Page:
England end 28-year wait for series victory in India as Trott bats hosts into submission
12:05 GMT, 17 December 2012
England scored a famous 2-1 Test series victory over India after centurions Jonathan Trott and Ian Bell shut the hosts out to confirm the stalemate they needed in Nagpur.
Trott (143) and Bell (116no) barely had a moment's anxiety in a stand of 208 before England declared on 352 for four in the final session, with a lead of 356 which rendered an India second innings unnecessary.
It is almost 28 years since England last won a Test series here, under David Gower and when current captain Alastair Cook was a babe in arms only weeks old.
Party time: Prior celebrates victory with England back room staff
Cook has been one of the foundations
of this success, with centuries in his first three Tests after replacing
Andrew Strauss as permanent captain.
But it was Trott and Bell who today
ensured an achievement all the more notable after England's crushing
nine-wicket defeat in the first Test in Ahmedabad.
There was much reason for personal
satisfaction too – in Trott's second hundred of 2012 while Warwickshire
team-mate Bell registered his first since making 235 against these same
opponents at The Oval in 2010, and in a country where he had previously
passed 50 just once in three tours.
Cook, Kevin Pietersen and spinners
Monty Panesar and Graeme Swann had begun England's comeback in Mumbai;
then the captain was at it again in Kolkata last week, when Steven Finn
and in particular James Anderson's mastery of reverse-swing completed
England's skills set.
It was heartening that Trott and Bell
should be involved in the home straight, though, after their relative
troubles in a year which has seen England lose seven of 15 Tests as well
as their position at the top of the International Cricket Council
After Trott's ducks in Ahmedabad and
Mumbai, he contributed significantly at Eden Gardens and here –
completing the process with a typically cussed near five-hour hundred
and also passing 1,000 runs after all in the past 12 months.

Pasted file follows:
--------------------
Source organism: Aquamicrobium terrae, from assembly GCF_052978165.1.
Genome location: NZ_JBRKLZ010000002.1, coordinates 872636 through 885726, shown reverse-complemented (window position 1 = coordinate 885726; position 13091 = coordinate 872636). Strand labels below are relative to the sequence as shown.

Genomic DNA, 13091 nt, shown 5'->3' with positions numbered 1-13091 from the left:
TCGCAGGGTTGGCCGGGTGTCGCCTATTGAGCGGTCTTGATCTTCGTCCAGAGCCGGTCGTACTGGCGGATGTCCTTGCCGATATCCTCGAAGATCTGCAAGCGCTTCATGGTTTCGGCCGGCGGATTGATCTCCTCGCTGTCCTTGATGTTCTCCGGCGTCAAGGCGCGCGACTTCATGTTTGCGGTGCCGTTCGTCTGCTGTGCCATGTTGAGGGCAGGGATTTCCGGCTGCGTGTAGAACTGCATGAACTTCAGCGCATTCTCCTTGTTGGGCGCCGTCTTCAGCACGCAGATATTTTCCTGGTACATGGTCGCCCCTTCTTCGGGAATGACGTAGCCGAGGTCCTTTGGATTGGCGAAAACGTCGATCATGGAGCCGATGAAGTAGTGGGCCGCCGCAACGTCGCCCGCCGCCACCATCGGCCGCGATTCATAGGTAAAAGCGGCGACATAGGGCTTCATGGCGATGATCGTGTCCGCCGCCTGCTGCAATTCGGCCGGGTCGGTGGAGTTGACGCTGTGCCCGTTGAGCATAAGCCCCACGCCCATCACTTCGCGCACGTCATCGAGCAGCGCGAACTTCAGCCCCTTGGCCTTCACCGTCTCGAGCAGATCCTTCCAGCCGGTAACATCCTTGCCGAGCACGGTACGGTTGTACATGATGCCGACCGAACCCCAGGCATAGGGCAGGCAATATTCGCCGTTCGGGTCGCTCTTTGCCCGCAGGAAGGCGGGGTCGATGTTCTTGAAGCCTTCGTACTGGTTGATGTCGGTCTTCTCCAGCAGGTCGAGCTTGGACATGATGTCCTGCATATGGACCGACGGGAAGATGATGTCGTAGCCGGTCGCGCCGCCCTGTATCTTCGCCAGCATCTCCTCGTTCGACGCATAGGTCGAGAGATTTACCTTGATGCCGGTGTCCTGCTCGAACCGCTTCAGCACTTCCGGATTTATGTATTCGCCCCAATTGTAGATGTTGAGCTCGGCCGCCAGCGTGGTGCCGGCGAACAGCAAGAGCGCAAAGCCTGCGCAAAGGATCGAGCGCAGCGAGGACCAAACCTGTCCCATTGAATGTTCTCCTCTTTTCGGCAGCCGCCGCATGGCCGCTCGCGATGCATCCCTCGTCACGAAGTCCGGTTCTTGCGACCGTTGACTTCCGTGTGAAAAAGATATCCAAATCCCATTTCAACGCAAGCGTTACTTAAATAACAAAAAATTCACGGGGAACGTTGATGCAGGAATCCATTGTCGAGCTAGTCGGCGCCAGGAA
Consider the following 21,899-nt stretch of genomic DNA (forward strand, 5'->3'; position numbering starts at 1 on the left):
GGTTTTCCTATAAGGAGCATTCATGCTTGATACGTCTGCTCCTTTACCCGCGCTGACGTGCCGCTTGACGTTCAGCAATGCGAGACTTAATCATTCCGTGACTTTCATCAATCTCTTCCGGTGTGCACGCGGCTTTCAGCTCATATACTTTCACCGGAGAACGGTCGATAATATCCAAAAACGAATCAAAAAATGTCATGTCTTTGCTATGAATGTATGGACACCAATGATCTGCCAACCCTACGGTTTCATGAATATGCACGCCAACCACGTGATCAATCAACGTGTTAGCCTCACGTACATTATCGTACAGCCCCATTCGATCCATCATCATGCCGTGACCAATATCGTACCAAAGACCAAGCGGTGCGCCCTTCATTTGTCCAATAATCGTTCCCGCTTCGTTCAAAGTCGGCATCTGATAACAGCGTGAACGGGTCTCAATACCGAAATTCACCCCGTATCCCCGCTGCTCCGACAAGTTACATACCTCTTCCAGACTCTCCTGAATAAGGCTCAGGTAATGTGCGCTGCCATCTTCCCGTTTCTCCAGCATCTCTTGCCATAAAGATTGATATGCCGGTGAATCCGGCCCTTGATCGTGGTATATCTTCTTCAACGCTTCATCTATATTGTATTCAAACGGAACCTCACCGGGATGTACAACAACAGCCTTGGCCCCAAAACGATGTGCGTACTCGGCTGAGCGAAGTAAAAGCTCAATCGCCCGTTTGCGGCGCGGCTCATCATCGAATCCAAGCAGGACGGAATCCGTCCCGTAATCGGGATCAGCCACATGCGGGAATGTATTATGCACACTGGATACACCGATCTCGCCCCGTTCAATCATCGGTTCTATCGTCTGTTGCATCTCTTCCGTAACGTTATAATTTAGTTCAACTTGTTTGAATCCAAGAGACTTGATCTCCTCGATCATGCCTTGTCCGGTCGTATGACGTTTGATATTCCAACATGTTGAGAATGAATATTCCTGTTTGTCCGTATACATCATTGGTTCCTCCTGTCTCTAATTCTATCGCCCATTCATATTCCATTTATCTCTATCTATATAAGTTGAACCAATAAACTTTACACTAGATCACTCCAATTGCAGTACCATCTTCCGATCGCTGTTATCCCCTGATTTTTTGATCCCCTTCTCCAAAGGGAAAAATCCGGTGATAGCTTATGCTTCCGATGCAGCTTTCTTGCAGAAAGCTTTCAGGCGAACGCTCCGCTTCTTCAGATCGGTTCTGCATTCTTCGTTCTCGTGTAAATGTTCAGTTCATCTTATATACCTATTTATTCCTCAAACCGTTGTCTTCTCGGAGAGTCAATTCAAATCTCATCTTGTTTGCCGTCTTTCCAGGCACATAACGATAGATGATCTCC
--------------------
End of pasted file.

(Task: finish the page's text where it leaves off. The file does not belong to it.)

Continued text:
England's number three reached three
figures with a trademark boundary wide of mid-on off leg-spinner Piyush
Chawla, and celebrated with feeling.
All around him India, minus veteran
master batsman Sachin Tendulkar who was off the field with a sore neck,
wore glum faces resigned to a first home series defeat in eight years.
Bell did nothing to lighten their mood
either and, having had just one escape on 75 when a fierce cut at
Piyush Chawla was edged and put down by Virender Sehwag at slip, reached
his painstaking six-hour hundred from 293 balls.
Getting shirty: KP enjoys a beer in his shirt signed by all the players
Along the way, there had been 13 fours and a six over long-off from the bowling of Ravindra Jadeja.
Soon after that blow to bring up the
200 stand, Trott was finally gone – India's only success of the day when
he was caught at leg-slip off Ravichandran Ashwin from the 310th
delivery he faced.
He and Bell had joined forces at a
wobbly 94 for three when Pietersen was bowled shouldering arms at Jadeja
last night, and Trott's only alarm came on 106 when he missed a Chawla
top-spinner but survived the lbw appeal.
England arrived here needing only a
draw, but Cook was at pains beforehand to spell out the danger of
settling for limited ambition with stakes so high.
In the event, conditions dictated that
the stalemate would have to do on a mesmerisingly slow surface which
precluded a scoring rate much in excess of two an over throughout.
Despite its crazy-paving cracks from the outset, the VCA Stadium strip never deteriorated either.
Unwatered and unrolled for almost
three weeks before the match, the intention seemed to be to provide a
'result' pitch in the hope India's four spinners could outbowl England's
If those were the expectations, it was soon abundantly clear the hosts were barking up the wrong tree.
Solitary seamer Ishant Sharma was by
far the pick of their attack in the first innings, when low bounce from
his high trajectory posed the biggest threat to England.
But after the tourists recovered from
16 for two to top 300, it was hard to see India getting far enough in
front quickly enough to apply the pressure.
So it proved as, even after a near
double-century fifth-wicket stand between Virat Kohli and captain
Mahendra Singh Dhoni, they ended up declaring with a marginal deficit.
England knew then they merely needed
to bat long in increasingly benign conditions to claim the prize of a
historic series victory.
Thanks to their relentless fourth-wicket pair, it was never in doubt.
Unstoppable: Trott's 143 laid the foundations for England's decisive draw with India
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